Workload, stress and pay blamed for exodus of teachers
Shock rise in numbers quitting the profession aged just 45 and over
SCHOOLS have faced an exodus of their most experienced teachers over the past seven years at a time of unprecedented upheaval in the sector.
Analysis of statistics from the Scottish Government show there has been a 21 per cent reduction in the number of teachers aged 45 and over since 2010 – accounting for some 5,000 members of school staff.
The decline has come at a time of major reform with the introduction of a new curriculum and qualifications, widely seen as having been introduced in a confusing and overly-bureaucratic way.
Teaching unions have repeatedly warned of the impact of excessive workload and resulting stress on staff, with surveys highlighting the desire of staff to leave the profession.
There have also been concerns about the erosion of pay and lack of promotion opportunities after the phasing out of principal teachers.
Jim Thewliss, general secretary of School Leaders Scotland, which represents secondary headteachers, said the loss of experienced staff was a particular challenge.
He said: “The loss of teachers over 55 would be expected, but more concerning is the loss from the 45 to 54-year-old group as they represent a significant loss of teaching personnel, as well as potential expertise.
“Much emphasis has been placed recently on the challenge of recruiting new blood into the profession.
“The issue of teacher retention is a challenge of at least equal importance.”
Larry Flanagan, general secretary of the Educational Institute of Scotland, called for investment to ensure it became a more attractive profession.
“The Government has failed to tackle the impact of pension changes on Scotland’s teachers and this, coupled with concerns over low pay and high workload, has led to an exodus of highly experienced and highly valuable teachers,” he said.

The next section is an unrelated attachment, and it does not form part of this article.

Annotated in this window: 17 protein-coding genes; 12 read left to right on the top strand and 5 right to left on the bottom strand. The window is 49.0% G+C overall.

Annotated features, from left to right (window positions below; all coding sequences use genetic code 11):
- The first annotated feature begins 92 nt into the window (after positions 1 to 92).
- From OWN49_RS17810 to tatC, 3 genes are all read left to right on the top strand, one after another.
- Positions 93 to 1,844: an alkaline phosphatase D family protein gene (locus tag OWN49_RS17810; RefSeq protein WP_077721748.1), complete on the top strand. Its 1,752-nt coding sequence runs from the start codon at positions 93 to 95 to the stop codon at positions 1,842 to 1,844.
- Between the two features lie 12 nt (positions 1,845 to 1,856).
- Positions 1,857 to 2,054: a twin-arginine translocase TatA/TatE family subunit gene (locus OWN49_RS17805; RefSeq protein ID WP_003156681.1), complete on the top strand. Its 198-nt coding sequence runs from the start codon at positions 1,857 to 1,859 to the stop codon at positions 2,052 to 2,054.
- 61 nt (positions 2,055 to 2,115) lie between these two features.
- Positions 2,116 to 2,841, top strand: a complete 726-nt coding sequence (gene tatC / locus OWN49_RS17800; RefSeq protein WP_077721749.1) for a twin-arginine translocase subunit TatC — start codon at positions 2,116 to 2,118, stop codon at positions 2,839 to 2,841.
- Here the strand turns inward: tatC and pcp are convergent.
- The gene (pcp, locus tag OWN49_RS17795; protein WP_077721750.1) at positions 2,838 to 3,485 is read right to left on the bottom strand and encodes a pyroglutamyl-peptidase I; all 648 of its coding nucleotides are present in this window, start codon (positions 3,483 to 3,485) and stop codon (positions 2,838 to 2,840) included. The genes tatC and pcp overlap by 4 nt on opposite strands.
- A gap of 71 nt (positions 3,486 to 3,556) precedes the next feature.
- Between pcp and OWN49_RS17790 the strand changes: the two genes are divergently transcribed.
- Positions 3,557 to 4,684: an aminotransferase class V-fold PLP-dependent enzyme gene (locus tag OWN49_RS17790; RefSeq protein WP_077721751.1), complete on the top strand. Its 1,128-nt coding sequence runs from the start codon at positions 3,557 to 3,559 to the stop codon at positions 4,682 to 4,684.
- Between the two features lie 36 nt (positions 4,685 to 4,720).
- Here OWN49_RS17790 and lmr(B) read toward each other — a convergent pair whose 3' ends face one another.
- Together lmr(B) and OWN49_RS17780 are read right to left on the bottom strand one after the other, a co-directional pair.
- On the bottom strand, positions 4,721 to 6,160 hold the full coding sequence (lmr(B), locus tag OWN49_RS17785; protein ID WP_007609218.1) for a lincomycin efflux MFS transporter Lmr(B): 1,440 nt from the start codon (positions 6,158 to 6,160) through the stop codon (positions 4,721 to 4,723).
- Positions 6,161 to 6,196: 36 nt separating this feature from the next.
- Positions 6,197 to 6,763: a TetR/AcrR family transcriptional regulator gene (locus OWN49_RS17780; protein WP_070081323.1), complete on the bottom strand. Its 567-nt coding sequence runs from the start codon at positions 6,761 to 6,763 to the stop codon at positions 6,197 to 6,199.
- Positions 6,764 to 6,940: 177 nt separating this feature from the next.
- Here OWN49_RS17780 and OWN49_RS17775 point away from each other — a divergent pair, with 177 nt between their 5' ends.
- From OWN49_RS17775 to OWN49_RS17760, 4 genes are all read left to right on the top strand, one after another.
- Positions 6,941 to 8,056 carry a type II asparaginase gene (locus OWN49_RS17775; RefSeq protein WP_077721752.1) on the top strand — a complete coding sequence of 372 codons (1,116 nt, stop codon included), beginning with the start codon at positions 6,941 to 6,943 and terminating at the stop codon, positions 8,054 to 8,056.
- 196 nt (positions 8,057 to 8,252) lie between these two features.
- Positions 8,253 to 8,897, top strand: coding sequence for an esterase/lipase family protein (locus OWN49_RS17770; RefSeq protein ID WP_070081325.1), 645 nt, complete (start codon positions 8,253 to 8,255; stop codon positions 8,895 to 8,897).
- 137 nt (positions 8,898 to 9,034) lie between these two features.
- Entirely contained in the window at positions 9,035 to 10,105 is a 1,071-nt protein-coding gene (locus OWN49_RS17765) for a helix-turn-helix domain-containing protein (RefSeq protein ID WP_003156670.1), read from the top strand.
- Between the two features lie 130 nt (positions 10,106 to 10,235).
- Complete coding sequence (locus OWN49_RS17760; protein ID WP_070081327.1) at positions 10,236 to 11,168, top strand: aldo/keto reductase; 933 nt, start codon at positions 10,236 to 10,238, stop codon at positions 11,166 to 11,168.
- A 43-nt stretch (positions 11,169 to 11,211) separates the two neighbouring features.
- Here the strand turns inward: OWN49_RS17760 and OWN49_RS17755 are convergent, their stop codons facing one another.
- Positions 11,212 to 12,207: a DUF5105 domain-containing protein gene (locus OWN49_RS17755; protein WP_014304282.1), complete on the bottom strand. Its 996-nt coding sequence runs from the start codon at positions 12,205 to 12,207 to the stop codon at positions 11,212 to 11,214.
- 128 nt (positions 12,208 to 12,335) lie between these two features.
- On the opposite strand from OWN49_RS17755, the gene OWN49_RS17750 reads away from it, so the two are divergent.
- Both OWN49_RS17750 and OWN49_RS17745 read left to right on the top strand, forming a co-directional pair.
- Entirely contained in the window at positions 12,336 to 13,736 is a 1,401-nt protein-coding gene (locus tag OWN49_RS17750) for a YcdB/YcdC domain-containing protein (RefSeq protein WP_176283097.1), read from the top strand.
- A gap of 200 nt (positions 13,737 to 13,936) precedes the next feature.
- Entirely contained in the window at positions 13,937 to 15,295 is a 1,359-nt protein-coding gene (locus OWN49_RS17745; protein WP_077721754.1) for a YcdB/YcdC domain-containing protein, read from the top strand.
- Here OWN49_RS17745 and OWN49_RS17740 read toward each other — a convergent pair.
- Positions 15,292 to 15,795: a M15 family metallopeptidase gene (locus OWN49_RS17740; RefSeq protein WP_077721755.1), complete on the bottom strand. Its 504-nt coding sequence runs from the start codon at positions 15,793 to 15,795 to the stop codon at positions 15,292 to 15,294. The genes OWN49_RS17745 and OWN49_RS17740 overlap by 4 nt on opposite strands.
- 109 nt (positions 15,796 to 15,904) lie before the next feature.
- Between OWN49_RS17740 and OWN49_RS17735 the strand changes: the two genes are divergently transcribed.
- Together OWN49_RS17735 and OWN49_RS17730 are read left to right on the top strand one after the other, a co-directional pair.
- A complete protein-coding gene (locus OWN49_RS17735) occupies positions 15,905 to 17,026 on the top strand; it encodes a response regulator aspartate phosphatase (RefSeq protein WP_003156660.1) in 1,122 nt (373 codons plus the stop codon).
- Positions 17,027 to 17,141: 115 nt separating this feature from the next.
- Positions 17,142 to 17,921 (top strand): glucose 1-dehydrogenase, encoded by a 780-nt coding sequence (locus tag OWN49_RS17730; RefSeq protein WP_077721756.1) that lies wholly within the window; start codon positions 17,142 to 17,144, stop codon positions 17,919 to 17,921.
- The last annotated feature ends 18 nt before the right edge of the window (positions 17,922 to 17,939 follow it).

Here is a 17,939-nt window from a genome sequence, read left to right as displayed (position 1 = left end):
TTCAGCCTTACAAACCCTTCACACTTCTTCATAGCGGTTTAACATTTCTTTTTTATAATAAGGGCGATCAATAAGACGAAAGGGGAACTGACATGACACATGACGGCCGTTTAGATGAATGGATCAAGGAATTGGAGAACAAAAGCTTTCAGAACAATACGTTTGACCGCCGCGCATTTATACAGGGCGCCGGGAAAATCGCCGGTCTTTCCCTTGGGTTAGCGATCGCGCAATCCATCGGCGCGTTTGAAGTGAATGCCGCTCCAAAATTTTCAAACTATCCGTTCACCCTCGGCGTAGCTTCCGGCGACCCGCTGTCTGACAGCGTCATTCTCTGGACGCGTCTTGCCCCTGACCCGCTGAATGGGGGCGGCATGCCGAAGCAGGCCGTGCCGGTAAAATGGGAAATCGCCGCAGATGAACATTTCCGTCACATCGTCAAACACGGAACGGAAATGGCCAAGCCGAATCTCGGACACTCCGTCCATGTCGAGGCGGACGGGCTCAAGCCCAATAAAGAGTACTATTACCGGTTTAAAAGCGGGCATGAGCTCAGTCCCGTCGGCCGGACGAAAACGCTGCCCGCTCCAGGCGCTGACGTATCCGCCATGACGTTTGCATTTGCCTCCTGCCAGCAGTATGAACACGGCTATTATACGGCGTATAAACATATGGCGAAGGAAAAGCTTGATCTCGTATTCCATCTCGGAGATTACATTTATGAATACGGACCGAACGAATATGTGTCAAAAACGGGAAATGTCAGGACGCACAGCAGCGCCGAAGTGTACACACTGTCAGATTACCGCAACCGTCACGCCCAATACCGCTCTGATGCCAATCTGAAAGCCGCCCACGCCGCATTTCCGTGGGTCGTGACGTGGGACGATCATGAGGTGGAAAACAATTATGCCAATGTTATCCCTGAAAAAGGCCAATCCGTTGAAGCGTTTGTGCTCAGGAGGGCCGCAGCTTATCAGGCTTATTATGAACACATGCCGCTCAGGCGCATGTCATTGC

Parent bodies also raised concerns over the fall in more experienced teachers.
Joanna Murphy, chairwoman of the National Parent Forum of Scotland, said: “I would be sorry if staff were leaving if they couldn’t find promoted posts and I hope that this will be looked into as soon as possible.”
Eileen Prior, executive director of the Scottish Parent Teacher Council, said: “What might be useful is to conduct exit interviews from those who are leaving the profession, to drill down into why that is and to learn from their experiences. Then we could see if this is ‘natural wastage’ or if this is an expression of something more serious.”
A Scottish Government spokesman said ministers were committed to maintaining the highest standards for all teachers, regardless of age.
He added: “We are investing heavily to help recruit and retain teachers. As a consequence of our actions, there are now more teachers in Scottish classrooms than at any time since 2011.
“Importantly, our education reforms will also create new opportunities for teachers to progress in their careers, for example by giving headteachers power over staffing decisions including whether to have new promoted posts such as principal subject teachers.”